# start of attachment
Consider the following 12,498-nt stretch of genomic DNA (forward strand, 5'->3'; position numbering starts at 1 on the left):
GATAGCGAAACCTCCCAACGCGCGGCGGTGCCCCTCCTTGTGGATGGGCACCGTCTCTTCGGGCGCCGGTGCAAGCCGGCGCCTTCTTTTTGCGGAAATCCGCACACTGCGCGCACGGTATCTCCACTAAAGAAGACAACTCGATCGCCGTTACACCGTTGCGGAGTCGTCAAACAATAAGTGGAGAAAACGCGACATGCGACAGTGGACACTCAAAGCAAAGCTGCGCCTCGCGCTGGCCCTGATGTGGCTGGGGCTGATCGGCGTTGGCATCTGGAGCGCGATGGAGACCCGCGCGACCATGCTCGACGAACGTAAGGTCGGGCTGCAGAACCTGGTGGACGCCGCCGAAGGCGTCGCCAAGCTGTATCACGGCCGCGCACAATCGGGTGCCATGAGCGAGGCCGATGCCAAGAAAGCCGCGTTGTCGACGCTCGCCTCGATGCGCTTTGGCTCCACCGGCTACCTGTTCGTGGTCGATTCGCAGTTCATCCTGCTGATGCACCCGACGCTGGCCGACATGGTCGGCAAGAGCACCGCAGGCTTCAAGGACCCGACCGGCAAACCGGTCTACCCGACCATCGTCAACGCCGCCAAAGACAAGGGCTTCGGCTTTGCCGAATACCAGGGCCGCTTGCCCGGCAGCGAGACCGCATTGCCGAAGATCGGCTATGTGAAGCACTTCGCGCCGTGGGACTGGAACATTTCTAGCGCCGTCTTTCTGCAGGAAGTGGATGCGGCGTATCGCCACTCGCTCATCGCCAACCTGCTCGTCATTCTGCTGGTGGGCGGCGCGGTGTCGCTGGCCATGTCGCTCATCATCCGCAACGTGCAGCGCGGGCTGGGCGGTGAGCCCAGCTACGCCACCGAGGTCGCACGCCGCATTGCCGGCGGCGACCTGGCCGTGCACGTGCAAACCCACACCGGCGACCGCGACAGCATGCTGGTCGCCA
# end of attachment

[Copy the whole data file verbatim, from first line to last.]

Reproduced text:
Consider the following 12,498-nt stretch of genomic DNA (forward strand, 5'->3'; position numbering starts at 1 on the left):
GATAGCGAAACCTCCCAACGCGCGGCGGTGCCCCTCCTTGTGGATGGGCACCGTCTCTTCGGGCGCCGGTGCAAGCCGGCGCCTTCTTTTTGCGGAAATCCGCACACTGCGCGCACGGTATCTCCACTAAAGAAGACAACTCGATCGCCGTTACACCGTTGCGGAGTCGTCAAACAATAAGTGGAGAAAACGCGACATGCGACAGTGGACACTCAAAGCAAAGCTGCGCCTCGCGCTGGCCCTGATGTGGCTGGGGCTGATCGGCGTTGGCATCTGGAGCGCGATGGAGACCCGCGCGACCATGCTCGACGAACGTAAGGTCGGGCTGCAGAACCTGGTGGACGCCGCCGAAGGCGTCGCCAAGCTGTATCACGGCCGCGCACAATCGGGTGCCATGAGCGAGGCCGATGCCAAGAAAGCCGCGTTGTCGACGCTCGCCTCGATGCGCTTTGGCTCCACCGGCTACCTGTTCGTGGTCGATTCGCAGTTCATCCTGCTGATGCACCCGACGCTGGCCGACATGGTCGGCAAGAGCACCGCAGGCTTCAAGGACCCGACCGGCAAACCGGTCTACCCGACCATCGTCAACGCCGCCAAAGACAAGGGCTTCGGCTTTGCCGAATACCAGGGCCGCTTGCCCGGCAGCGAGACCGCATTGCCGAAGATCGGCTATGTGAAGCACTTCGCGCCGTGGGACTGGAACATTTCTAGCGCCGTCTTTCTGCAGGAAGTGGATGCGGCGTATCGCCACTCGCTCATCGCCAACCTGCTCGTCATTCTGCTGGTGGGCGGCGCGGTGTCGCTGGCCATGTCGCTCATCATCCGCAACGTGCAGCGCGGGCTGGGCGGTGAGCCCAGCTACGCCACCGAGGTCGCACGCCGCATTGCCGGCGGCGACCTGGCCGTGCACGTGCAAACCCACACCGGCGACCGCGACAGCATGCTGGTCGCCA